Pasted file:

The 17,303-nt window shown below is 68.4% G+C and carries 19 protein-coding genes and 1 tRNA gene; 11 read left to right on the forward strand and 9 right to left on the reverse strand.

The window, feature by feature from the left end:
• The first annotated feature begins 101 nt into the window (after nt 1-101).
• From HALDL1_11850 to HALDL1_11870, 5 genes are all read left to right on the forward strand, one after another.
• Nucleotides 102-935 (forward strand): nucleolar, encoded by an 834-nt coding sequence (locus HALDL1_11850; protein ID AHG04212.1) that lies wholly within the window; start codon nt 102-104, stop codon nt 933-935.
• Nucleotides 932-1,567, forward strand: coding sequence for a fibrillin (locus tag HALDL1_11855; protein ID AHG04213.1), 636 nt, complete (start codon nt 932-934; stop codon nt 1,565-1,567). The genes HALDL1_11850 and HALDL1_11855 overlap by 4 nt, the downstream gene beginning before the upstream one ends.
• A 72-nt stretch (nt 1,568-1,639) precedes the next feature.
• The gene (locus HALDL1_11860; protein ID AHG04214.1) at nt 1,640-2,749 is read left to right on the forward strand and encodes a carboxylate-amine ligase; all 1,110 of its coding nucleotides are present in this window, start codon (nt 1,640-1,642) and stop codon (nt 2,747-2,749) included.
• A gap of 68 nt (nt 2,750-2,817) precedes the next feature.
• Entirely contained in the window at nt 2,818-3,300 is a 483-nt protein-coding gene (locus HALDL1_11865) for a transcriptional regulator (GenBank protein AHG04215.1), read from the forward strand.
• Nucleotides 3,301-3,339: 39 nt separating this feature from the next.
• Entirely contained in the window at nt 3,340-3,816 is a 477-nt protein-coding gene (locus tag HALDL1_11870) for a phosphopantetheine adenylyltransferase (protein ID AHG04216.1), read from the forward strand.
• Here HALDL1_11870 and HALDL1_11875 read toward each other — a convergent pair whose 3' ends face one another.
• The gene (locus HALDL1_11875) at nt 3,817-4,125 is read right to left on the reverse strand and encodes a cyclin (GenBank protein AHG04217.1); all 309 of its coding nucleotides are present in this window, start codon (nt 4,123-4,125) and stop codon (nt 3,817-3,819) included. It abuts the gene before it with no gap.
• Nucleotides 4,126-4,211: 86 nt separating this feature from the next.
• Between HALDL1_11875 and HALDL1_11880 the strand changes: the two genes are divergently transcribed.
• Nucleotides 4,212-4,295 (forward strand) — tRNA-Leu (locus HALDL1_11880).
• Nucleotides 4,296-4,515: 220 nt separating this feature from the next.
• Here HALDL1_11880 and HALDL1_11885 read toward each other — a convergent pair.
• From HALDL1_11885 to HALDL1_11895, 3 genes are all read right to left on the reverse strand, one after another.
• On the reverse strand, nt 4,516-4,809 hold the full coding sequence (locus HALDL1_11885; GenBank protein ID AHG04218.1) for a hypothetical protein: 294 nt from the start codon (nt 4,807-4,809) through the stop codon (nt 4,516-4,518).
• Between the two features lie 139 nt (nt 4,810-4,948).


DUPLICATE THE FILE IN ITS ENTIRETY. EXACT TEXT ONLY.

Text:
The 17,303-nt window shown below is 68.4% G+C and carries 19 protein-coding genes and 1 tRNA gene; 11 read left to right on the forward strand and 9 right to left on the reverse strand.

The window, feature by feature from the left end:
• The first annotated feature begins 101 nt into the window (after nt 1-101).
• From HALDL1_11850 to HALDL1_11870, 5 genes are all read left to right on the forward strand, one after another.
• Nucleotides 102-935 (forward strand): nucleolar, encoded by an 834-nt coding sequence (locus HALDL1_11850; protein ID AHG04212.1) that lies wholly within the window; start codon nt 102-104, stop codon nt 933-935.
• Nucleotides 932-1,567, forward strand: coding sequence for a fibrillin (locus tag HALDL1_11855; protein ID AHG04213.1), 636 nt, complete (start codon nt 932-934; stop codon nt 1,565-1,567). The genes HALDL1_11850 and HALDL1_11855 overlap by 4 nt, the downstream gene beginning before the upstream one ends.
• A 72-nt stretch (nt 1,568-1,639) precedes the next feature.
• The gene (locus HALDL1_11860; protein ID AHG04214.1) at nt 1,640-2,749 is read left to right on the forward strand and encodes a carboxylate-amine ligase; all 1,110 of its coding nucleotides are present in this window, start codon (nt 1,640-1,642) and stop codon (nt 2,747-2,749) included.
• A gap of 68 nt (nt 2,750-2,817) precedes the next feature.
• Entirely contained in the window at nt 2,818-3,300 is a 483-nt protein-coding gene (locus HALDL1_11865) for a transcriptional regulator (GenBank protein AHG04215.1), read from the forward strand.
• Nucleotides 3,301-3,339: 39 nt separating this feature from the next.
• Entirely contained in the window at nt 3,340-3,816 is a 477-nt protein-coding gene (locus tag HALDL1_11870) for a phosphopantetheine adenylyltransferase (protein ID AHG04216.1), read from the forward strand.
• Here HALDL1_11870 and HALDL1_11875 read toward each other — a convergent pair whose 3' ends face one another.
• The gene (locus HALDL1_11875) at nt 3,817-4,125 is read right to left on the reverse strand and encodes a cyclin (GenBank protein AHG04217.1); all 309 of its coding nucleotides are present in this window, start codon (nt 4,123-4,125) and stop codon (nt 3,817-3,819) included. It abuts the gene before it with no gap.
• Nucleotides 4,126-4,211: 86 nt separating this feature from the next.
• Between HALDL1_11875 and HALDL1_11880 the strand changes: the two genes are divergently transcribed.
• Nucleotides 4,212-4,295 (forward strand) — tRNA-Leu (locus HALDL1_11880).
• Nucleotides 4,296-4,515: 220 nt separating this feature from the next.
• Here HALDL1_11880 and HALDL1_11885 read toward each other — a convergent pair.
• From HALDL1_11885 to HALDL1_11895, 3 genes are all read right to left on the reverse strand, one after another.
• On the reverse strand, nt 4,516-4,809 hold the full coding sequence (locus HALDL1_11885; GenBank protein ID AHG04218.1) for a hypothetical protein: 294 nt from the start codon (nt 4,807-4,809) through the stop codon (nt 4,516-4,518).
• Between the two features lie 139 nt (nt 4,810-4,948).